Kirk out

*It’s Scottish and means a kind of steward or sheriff, so I guess it’s not dissimilar

 

Aaaaaaaaand it’s Back to the Novel-Face

I’ve been taking some time out – a very valuable and useful thing to do – to walk and to decorate; but there comes a point in the life of every writer when she must go back to the laptop and face The Novel once more.  It’s no good waiting for Inspiration to Strike – you must seize it by the throat or at least go to your desk and try to write something.  So here I am.  I’ve read through a couple of the early chapters and made a few changes, and they don’t seem so bad; so the plan is to forge ahead (interestingly I typed ‘forget ahead’ which may also be good advice) and finish the damned thing by doing NaNoWriMo in November.

NaNoWriMo, in case you haven’t been paying attention, is National Novel Writing Month.  All sorts of people do NaNo as it’s a great opportunity to get your arse in gear and write (or finish writing) that novel you always meant to get around to creating.  In my case I shall not be starting from scratch but I will be writing 50,000 words in a month (which is only about 1700 a day, roughly 5 pages) which may or may not take me near the end of the damned thing.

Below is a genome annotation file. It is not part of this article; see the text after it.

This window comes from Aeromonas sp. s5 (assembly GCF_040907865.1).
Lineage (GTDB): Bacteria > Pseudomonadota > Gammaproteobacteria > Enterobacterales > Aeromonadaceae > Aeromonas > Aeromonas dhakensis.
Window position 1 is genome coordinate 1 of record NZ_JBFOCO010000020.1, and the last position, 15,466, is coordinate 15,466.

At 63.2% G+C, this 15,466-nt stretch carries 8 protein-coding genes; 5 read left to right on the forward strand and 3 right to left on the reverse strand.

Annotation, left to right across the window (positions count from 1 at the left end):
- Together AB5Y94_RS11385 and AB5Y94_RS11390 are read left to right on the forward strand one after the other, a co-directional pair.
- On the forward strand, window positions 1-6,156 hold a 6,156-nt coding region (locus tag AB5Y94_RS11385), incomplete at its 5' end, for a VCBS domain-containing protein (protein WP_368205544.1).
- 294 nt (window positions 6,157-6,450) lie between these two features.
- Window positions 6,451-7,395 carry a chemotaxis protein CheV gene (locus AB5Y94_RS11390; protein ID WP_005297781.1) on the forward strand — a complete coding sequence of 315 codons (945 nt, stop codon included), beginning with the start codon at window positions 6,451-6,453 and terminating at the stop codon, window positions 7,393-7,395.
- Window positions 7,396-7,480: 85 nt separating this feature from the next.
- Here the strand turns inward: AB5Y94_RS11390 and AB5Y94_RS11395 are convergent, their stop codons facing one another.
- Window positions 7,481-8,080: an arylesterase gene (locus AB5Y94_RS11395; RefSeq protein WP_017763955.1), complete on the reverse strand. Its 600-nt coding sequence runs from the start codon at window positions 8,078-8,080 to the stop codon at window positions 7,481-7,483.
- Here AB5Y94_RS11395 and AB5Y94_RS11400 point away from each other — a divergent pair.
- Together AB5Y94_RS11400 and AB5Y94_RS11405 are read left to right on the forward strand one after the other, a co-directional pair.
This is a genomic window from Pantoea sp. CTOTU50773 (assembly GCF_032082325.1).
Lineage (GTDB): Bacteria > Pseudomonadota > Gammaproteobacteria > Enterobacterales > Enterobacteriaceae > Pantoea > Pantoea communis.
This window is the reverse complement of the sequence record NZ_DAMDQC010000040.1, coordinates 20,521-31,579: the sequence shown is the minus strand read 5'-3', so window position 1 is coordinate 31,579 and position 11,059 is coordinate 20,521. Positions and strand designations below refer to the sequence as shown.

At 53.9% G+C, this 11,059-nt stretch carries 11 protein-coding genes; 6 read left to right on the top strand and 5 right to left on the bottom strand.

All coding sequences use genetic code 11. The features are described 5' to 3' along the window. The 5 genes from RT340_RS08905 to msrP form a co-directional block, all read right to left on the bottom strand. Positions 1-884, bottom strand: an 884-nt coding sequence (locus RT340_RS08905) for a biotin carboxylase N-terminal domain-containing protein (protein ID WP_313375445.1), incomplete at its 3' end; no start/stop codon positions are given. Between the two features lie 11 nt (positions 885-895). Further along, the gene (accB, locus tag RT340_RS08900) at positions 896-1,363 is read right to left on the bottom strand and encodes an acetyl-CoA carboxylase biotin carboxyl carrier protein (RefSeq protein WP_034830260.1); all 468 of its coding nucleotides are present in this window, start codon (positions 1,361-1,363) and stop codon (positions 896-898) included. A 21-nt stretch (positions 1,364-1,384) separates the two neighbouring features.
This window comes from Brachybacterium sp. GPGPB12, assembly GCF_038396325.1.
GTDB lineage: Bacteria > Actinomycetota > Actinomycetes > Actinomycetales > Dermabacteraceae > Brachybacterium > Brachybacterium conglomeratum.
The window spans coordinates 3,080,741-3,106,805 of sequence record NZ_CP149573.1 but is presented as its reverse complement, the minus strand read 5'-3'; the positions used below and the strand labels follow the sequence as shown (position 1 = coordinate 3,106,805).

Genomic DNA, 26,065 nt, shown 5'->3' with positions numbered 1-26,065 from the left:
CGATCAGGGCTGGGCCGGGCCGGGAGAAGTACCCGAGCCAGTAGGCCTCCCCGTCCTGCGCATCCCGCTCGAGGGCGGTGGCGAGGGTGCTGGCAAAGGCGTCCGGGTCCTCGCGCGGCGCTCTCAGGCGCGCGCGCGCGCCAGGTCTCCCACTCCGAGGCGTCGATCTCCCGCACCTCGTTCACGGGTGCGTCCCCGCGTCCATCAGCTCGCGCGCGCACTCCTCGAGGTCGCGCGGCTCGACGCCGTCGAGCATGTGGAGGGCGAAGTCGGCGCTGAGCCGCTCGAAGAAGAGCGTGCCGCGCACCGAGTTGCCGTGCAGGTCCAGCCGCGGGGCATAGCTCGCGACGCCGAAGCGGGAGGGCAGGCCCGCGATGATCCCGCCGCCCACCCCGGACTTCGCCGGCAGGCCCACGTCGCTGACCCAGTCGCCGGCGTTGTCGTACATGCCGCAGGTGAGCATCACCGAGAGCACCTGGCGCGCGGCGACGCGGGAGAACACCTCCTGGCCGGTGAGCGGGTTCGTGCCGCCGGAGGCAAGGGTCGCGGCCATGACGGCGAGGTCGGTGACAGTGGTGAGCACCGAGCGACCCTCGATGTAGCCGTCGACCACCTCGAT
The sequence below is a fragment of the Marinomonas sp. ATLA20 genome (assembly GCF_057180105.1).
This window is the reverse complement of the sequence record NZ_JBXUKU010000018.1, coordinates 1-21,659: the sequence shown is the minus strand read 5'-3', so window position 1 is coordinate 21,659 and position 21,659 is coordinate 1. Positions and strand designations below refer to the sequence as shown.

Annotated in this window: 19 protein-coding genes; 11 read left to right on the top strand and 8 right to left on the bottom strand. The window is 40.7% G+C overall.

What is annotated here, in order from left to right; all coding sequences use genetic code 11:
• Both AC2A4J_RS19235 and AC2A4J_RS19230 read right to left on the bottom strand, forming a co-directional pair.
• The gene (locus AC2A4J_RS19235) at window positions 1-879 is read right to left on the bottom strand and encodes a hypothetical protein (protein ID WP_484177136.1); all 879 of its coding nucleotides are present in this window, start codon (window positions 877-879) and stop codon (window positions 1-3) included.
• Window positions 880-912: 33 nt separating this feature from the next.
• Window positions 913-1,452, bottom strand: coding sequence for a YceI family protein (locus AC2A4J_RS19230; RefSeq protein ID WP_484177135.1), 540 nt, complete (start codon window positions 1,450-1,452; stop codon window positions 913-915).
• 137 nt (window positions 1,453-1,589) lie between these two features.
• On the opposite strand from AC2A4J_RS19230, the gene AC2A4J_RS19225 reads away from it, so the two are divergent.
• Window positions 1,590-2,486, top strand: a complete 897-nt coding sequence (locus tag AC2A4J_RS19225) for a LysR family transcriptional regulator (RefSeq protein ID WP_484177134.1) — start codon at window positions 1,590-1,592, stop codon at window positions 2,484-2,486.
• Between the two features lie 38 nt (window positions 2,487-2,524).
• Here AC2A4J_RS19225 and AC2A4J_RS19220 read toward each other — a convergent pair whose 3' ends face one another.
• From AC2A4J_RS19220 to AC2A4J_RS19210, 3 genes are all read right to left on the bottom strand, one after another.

I can’t decide whether to stick to the Fibonacci sequence of chapters (see here for an explanation of the idea:)

https://lizardyoga.wordpress.com/2018/03/03/nice-shell-suit-was-it-designed-by-fibonacci/

or to abandon it.  On the one hand it’s totally impractical as the chapters get exponentially longer.  On the other hand I can’t seem to get it out of my bloodstream, so we’ll just have to see where it leads us.

And that’s today.

Kirk out